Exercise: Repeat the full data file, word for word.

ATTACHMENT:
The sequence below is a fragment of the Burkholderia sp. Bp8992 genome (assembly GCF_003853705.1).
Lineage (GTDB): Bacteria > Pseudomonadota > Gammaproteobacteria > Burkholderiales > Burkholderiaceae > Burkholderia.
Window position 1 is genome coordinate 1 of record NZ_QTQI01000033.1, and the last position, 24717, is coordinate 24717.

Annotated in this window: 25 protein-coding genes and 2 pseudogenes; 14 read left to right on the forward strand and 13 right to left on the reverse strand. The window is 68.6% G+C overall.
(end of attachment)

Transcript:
The sequence below is a fragment of the Burkholderia sp. Bp8992 genome (assembly GCF_003853705.1).
Lineage (GTDB): Bacteria > Pseudomonadota > Gammaproteobacteria > Burkholderiales > Burkholderiaceae > Burkholderia.
Window position 1 is genome coordinate 1 of record NZ_QTQI01000033.1, and the last position, 24717, is coordinate 24717.

Annotated in this window: 25 protein-coding genes and 2 pseudogenes; 14 read left to right on the forward strand and 13 right to left on the reverse strand. The window is 68.6% G+C overall.